Secretary's office punts speed limiters back to NHTSA

By David Tanner, Land Line associate editor | 5/13/2013

The DOT’s Office of the Secretary has punted a notice of proposed rulemaking for speed limiters on heavy trucks back to the agency that submitted it.

Without a publicly stated reason, the OST returned the proposal to the National Highway Traffic Safety Administration on April 18, just over a month after the agency submitted it on behalf of two petitioning groups, the American Trucking Associations and Roadsafe America.

NHTSA plans to resubmit the proposal on or about July 26.

The ATA and Roadsafe America filed petitions in November 2005, urging NHTSA to require speed limiters set at 68 mph on trucks weighing over 26,000 pounds.

Five years later, the agency granted the petition and developed a notice of proposed rulemaking in March 2011. A notice of proposed rulemaking, known as an NPRM, is a proposal and not a final rule.

Then, following 19 months of inactivity, NHTSA submitted its proposal to the Office of the Secretary on March 4. See related story here.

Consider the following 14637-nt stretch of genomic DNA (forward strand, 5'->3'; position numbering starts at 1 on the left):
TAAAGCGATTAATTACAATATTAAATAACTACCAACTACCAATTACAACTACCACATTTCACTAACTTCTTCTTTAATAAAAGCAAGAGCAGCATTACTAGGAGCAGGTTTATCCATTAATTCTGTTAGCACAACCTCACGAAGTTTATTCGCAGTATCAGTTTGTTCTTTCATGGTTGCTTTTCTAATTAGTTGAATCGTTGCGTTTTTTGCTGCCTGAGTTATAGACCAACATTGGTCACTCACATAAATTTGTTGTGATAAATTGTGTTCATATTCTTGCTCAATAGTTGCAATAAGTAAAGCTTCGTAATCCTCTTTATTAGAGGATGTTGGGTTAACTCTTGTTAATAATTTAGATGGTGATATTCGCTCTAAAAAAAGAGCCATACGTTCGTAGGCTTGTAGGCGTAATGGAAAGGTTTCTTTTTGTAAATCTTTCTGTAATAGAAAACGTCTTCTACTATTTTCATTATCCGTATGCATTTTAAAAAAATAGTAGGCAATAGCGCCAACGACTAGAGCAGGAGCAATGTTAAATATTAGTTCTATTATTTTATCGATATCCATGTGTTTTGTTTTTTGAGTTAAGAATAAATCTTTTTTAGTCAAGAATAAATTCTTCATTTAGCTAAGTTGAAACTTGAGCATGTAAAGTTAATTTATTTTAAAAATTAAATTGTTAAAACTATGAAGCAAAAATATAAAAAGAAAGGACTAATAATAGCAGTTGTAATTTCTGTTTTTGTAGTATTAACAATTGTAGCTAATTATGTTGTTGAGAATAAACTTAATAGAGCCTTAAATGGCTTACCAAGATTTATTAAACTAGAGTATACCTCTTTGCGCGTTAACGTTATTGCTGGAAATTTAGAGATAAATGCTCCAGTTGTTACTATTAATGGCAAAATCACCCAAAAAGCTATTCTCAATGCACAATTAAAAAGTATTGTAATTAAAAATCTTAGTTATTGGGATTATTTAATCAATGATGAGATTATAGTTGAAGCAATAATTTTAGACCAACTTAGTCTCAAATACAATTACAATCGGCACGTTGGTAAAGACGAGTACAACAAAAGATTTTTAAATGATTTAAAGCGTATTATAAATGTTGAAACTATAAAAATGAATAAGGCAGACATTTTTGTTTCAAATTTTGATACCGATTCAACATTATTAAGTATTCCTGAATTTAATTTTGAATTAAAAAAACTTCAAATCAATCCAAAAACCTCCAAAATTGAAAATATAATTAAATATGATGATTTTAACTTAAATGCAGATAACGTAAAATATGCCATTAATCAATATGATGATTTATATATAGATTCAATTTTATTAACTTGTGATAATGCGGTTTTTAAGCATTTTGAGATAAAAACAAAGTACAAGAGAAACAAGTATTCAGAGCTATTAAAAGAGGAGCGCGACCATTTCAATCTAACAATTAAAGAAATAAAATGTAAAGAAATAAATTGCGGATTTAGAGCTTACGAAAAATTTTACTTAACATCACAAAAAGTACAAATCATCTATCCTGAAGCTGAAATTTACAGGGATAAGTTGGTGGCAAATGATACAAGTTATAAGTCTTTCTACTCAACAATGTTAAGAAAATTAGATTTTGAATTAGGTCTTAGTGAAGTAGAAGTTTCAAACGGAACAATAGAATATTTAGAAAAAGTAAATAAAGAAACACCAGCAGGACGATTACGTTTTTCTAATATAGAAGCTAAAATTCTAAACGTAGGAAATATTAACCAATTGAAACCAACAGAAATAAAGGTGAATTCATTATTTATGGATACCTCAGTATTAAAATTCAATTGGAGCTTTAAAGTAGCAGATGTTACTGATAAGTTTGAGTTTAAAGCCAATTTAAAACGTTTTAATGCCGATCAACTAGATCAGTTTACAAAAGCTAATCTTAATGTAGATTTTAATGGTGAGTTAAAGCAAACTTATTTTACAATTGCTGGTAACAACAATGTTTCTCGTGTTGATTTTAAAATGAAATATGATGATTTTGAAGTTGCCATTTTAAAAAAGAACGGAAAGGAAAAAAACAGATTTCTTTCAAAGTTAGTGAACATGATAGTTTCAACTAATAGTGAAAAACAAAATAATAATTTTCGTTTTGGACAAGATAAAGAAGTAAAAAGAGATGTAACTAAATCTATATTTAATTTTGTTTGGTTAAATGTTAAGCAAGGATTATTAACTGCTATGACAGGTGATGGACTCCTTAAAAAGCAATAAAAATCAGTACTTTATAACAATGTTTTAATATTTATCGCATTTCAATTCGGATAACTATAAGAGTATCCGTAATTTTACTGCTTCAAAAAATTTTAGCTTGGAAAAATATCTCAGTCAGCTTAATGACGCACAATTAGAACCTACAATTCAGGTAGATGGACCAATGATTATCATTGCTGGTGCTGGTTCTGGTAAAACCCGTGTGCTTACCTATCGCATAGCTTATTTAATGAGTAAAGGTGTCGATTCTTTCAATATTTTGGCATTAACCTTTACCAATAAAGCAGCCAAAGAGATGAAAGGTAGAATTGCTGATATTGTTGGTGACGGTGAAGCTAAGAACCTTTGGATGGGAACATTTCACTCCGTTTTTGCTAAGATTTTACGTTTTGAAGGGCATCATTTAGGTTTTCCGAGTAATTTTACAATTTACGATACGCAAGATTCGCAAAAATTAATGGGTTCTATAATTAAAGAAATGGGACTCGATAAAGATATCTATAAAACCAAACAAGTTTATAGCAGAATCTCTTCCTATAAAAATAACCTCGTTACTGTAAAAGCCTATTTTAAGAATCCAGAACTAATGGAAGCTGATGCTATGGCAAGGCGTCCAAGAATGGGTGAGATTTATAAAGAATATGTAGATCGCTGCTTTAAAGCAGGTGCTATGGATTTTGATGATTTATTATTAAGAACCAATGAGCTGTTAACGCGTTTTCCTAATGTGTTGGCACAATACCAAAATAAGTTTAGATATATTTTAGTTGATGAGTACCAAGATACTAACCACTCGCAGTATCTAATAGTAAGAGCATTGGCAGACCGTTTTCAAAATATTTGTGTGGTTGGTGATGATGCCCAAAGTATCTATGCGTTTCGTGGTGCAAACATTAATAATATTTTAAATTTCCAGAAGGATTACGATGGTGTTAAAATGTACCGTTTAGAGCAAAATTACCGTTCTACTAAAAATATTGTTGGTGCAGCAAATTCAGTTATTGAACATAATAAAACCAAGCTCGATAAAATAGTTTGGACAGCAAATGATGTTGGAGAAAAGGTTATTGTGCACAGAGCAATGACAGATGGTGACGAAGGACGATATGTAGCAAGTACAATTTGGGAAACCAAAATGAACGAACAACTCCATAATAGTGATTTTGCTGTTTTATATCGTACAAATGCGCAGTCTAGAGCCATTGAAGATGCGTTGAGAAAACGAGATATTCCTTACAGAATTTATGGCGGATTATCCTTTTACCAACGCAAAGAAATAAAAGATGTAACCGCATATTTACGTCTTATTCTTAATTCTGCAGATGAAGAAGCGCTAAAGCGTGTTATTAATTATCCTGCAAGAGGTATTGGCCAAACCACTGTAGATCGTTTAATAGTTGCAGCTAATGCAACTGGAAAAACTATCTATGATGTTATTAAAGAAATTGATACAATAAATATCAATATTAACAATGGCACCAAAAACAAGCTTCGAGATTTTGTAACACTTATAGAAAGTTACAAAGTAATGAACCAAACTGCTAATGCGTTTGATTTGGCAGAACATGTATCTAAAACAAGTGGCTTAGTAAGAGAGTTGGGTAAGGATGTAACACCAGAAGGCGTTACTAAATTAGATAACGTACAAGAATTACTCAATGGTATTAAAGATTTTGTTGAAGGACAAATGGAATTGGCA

NHTSA believes the installation of speed limiters on heavy trucks would reduce fatalities in crashes involving CMVs on roads with posted speed limits of 55 mph or above.

OOIDA, whose members and leadership make highway safety a priority, opposes an industry-wide mandate for speed limiters.

The Association supports uniform speeds on the highways and not the forced speed differential among vehicle classes that a speed-limiter mandate would create. Research presented by OOIDA in official comments shows that uniform speeds are the safest and that speed differentials increase vehicle interactions and lead to unsafe maneuvering.

OOIDA Life Member Gene Michaud, with backing from the Association, is challenging the constitutionality of mandatory speed limiters in the Canadian province of Ontario.

Michaud, who claims speed limiters harm his ability to conduct his trucking business safely, won his case in lower court, but the province is scheduled to present its appeal in September.

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